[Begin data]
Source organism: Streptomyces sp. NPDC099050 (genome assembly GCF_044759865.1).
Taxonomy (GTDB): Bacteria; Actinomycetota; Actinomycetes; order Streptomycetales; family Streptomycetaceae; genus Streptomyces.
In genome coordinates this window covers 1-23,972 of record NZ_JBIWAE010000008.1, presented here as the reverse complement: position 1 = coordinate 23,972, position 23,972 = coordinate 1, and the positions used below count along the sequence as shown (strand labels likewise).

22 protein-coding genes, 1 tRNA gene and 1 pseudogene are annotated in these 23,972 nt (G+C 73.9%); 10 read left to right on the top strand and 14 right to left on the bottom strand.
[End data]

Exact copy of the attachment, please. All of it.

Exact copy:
Source organism: Streptomyces sp. NPDC099050 (genome assembly GCF_044759865.1).
Taxonomy (GTDB): Bacteria; Actinomycetota; Actinomycetes; order Streptomycetales; family Streptomycetaceae; genus Streptomyces.
In genome coordinates this window covers 1-23,972 of record NZ_JBIWAE010000008.1, presented here as the reverse complement: position 1 = coordinate 23,972, position 23,972 = coordinate 1, and the positions used below count along the sequence as shown (strand labels likewise).

22 protein-coding genes, 1 tRNA gene and 1 pseudogene are annotated in these 23,972 nt (G+C 73.9%); 10 read left to right on the top strand and 14 right to left on the bottom strand.